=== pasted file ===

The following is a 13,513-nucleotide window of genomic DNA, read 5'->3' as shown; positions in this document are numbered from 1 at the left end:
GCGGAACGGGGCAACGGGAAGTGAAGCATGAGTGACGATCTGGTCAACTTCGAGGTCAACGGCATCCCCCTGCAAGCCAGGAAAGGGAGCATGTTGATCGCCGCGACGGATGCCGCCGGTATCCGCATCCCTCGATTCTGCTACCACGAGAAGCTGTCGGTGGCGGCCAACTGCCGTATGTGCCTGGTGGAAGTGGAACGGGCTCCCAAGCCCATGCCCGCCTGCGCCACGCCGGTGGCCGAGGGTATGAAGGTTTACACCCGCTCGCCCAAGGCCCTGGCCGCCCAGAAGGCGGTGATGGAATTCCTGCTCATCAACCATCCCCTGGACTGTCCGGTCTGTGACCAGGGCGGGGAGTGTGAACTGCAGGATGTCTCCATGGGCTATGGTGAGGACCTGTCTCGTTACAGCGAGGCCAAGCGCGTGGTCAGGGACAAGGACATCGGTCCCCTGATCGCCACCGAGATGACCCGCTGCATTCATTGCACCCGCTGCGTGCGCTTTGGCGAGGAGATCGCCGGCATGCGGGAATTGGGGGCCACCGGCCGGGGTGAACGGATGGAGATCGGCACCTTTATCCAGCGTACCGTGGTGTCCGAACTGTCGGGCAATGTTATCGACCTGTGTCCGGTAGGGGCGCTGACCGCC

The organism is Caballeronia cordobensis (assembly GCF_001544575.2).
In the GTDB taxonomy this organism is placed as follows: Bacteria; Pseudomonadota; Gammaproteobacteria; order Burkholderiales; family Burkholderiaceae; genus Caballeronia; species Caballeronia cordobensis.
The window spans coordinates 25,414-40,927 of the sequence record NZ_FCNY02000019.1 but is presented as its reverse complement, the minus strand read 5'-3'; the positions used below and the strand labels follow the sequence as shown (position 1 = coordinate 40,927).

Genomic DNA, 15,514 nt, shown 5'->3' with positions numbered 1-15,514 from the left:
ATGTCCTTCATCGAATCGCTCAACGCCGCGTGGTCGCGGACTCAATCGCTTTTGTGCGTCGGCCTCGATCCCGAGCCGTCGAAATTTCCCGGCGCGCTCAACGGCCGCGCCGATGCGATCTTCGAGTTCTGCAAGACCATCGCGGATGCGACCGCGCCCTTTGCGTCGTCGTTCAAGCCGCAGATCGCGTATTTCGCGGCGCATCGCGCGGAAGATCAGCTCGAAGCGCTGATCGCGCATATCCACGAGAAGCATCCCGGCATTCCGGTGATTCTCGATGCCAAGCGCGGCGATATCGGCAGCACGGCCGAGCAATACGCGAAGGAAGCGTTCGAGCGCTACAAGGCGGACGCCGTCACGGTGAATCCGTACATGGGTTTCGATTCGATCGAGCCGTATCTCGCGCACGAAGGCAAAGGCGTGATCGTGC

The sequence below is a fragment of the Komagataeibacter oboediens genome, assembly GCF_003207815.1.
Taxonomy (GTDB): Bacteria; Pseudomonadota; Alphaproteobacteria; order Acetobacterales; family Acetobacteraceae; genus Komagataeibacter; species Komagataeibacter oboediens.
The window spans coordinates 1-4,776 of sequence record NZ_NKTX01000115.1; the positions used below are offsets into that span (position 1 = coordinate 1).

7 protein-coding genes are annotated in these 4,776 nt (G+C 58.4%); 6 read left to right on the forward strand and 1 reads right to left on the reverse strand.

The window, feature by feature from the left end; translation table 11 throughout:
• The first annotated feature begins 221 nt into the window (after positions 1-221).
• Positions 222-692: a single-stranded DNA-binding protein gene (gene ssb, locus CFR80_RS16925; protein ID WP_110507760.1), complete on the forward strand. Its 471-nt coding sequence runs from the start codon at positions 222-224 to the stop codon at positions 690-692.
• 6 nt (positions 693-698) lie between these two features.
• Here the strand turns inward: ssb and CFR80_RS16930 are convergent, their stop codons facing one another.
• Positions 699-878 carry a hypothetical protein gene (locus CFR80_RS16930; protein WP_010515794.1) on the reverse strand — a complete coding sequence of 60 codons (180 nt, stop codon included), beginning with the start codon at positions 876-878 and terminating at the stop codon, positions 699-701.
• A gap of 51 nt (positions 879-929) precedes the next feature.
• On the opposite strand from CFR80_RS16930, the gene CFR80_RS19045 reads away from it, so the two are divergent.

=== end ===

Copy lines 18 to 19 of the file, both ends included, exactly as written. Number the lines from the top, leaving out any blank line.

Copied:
• A gap of 51 nt (positions 879-929) precedes the next feature.
• On the opposite strand from CFR80_RS16930, the gene CFR80_RS19045 reads away from it, so the two are divergent.